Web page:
Utah Stories from the Beehive Archive

Settling Bluff


Dublin Core


Settling Bluff


Learn about the harrowing expedition that settled the tiny San Juan County community of Bluff!

In 1888, a hardy group of Mormon settlers founded the town of Bluff, Utah. The party, which has since become known as the Hole-In-The-Rock Expedition, had been sent to present-day San JuanCounty to establish a religious mission among the local Indians and open the region to further white settlement.

By November of 1879, the settlers, who came from towns across southern and central Utah, were congregating at Forty-Mile Spring just south of Escalante, and immediately realized they were up against some of the most rugged and forbidding terrain in the western United States. The trail they planned to follow was supposed to be a “short cut” that would take them directly across the Colorado River, and lop almost 500 miles off their trip. Instead, what they encountered was a narrow notch in the canyon wall, nicknamed the Hole-In-The-Rock that led down to the Colorado River more than 1000 feet below. Opting to take their chances going down the steep crack, the expedition blasted, chiseled, and shoveled a path toward the river. When they neared the bottom, the settlers realized their only hope of reaching the river safely would be to build their road out from the canyon wall. So they pounded oak timbers into a series of holes they had drilled into the rock and then drove their wagons down the wooden road to the ferry that would take them across the Colorado. On the far bank, the group clawed their way back up another canyon face and across more rugged ground, until, exhausted and hungry, they drove their wagons into the flatlands along the San Juan River where Bluff now stands. It had taken the settlers nearly six months to travel a distance they thought would only take six weeks.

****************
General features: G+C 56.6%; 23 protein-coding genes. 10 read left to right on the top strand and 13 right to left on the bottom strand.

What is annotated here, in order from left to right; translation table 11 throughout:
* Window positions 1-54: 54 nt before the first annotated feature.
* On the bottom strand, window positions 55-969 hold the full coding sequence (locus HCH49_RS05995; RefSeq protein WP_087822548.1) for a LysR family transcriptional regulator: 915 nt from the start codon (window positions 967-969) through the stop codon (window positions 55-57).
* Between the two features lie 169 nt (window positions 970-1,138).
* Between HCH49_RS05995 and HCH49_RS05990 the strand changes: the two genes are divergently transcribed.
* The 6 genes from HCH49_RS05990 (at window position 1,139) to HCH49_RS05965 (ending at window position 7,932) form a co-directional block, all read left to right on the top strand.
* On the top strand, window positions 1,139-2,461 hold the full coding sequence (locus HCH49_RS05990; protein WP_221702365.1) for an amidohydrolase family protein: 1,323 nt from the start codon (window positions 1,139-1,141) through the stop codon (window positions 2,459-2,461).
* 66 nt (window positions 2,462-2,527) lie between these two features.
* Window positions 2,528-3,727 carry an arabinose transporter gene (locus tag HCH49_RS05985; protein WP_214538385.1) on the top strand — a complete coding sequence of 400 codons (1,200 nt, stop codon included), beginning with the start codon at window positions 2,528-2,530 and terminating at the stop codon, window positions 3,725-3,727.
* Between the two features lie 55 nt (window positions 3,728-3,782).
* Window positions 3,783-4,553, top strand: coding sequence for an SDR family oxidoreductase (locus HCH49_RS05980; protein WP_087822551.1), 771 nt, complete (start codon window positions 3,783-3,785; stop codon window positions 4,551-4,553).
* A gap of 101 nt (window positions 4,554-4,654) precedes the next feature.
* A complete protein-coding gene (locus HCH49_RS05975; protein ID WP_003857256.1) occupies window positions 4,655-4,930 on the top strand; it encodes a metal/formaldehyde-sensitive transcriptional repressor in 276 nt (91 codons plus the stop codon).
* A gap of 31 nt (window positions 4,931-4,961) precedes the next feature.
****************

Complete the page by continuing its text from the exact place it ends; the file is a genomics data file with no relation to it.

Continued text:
Brandon Johnson for Utah Humanities © 2007


Image: Bluff, Utah. San Juan River in Bluff City, Utah area. Bluff City, later simply called Bluff, is halfway between Mexican Hat and Blanding. The town was settled in 1880 by the Mormon Church's San Juan Mission expedition and called Bluff City because of the bluffs along the San Juan River. It was the first Anglo-Saxon settlement in San Juan County. Courtesy of Utah State Historical Society.

See Lamont Crabtree’s entry on the Hole-in-the-Rock Trail in the online Utah History Encyclopedia. Also see David E. Miller, Hole-in-the-Rock: An Epic in the Colonization of the Great American West (Salt Lake City: University of Utah Press, 1966); Linda King Newell and Vivian Linford Talbot, A History of Garfield County (Salt Lake City: Garfield County Commission and Utah State Historical Society, 1998), 157-164; and Robert S. McPherson, A History of San Juan County: In the Palm of Time (Salt Lake City: San Juan County Commission and Utah State Historical Society, 1995), 97-101.


The Beehive Archive is a production of Utah Humanities. Find sources and the whole collection of past episodes at www.utahhumanities.org